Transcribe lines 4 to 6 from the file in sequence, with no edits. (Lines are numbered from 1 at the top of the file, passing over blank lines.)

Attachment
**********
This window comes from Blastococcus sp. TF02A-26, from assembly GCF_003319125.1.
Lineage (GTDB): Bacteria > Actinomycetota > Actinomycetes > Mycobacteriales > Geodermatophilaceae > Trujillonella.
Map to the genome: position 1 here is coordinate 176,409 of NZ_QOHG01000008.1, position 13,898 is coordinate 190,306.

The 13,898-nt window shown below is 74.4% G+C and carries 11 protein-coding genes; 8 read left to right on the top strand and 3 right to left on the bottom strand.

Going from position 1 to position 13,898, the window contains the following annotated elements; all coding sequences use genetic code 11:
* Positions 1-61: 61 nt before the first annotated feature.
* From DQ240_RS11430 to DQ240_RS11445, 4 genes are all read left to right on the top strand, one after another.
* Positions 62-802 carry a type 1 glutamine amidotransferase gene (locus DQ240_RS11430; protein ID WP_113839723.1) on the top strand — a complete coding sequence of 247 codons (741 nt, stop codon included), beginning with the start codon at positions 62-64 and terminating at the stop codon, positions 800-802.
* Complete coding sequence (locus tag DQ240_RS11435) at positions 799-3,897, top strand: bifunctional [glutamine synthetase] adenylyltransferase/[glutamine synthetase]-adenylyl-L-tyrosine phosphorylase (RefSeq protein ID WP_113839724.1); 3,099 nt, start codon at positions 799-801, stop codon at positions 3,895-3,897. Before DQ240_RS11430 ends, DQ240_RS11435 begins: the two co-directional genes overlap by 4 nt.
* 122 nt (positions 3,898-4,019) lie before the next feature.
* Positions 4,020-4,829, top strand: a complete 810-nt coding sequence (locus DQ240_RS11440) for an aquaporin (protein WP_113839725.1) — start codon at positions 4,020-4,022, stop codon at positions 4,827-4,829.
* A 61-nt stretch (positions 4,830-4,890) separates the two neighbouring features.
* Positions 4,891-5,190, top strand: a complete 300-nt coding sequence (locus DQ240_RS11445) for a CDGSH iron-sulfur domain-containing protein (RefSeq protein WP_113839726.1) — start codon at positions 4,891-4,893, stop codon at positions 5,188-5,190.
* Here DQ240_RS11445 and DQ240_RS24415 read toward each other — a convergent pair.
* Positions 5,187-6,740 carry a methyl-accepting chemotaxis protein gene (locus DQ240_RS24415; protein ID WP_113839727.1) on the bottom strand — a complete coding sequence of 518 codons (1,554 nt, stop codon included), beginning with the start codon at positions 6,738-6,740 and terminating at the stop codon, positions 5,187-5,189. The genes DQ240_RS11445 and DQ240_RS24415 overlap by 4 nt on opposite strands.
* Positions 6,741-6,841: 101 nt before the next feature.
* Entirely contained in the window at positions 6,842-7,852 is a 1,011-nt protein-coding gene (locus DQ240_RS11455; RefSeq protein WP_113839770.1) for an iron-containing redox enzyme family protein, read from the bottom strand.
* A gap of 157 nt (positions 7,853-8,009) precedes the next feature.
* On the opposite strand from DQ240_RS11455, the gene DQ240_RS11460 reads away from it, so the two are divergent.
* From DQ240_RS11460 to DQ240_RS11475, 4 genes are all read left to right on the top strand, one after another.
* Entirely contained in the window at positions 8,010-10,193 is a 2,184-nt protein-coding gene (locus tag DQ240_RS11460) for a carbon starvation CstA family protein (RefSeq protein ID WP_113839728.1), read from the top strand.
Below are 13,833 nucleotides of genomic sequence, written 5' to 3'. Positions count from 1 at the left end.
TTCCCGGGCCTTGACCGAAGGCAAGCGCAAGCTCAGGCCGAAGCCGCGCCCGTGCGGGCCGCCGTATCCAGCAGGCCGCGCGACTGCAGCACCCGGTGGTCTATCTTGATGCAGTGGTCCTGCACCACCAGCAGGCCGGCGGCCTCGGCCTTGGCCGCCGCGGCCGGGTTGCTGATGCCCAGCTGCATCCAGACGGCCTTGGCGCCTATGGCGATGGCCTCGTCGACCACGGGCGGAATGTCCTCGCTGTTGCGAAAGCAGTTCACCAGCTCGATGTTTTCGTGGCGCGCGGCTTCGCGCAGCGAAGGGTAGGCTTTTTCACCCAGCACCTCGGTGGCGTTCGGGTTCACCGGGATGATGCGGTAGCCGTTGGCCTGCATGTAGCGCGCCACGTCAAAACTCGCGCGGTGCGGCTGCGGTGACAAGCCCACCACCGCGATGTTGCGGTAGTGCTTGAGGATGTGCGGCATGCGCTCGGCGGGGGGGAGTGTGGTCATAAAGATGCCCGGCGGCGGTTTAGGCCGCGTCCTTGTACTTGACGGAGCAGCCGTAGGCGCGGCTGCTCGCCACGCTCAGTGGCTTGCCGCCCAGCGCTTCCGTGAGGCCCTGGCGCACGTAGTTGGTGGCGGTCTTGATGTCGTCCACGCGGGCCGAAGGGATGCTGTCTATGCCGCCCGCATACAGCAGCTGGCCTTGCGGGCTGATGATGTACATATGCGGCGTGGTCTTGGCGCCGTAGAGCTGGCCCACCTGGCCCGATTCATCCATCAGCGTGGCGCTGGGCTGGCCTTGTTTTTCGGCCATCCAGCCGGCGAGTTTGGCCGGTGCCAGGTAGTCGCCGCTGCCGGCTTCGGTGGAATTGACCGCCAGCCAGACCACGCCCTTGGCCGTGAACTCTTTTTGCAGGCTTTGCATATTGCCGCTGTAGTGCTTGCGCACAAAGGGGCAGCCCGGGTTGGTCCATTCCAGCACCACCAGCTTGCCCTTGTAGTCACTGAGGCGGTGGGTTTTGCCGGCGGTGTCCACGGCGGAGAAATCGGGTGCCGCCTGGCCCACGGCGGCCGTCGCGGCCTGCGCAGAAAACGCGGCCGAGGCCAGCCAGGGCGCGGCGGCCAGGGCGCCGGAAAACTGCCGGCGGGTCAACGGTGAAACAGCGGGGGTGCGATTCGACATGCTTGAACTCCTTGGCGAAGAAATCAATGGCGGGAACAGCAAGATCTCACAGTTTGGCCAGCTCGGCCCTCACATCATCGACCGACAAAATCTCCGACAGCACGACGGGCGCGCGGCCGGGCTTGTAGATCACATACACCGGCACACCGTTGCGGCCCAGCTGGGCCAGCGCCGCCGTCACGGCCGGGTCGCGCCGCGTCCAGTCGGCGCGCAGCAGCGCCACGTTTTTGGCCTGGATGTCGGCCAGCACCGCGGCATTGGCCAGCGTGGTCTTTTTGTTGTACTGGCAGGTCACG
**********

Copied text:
The 13,898-nt window shown below is 74.4% G+C and carries 11 protein-coding genes; 8 read left to right on the top strand and 3 right to left on the bottom strand.

Going from position 1 to position 13,898, the window contains the following annotated elements; all coding sequences use genetic code 11:
* Positions 1-61: 61 nt before the first annotated feature.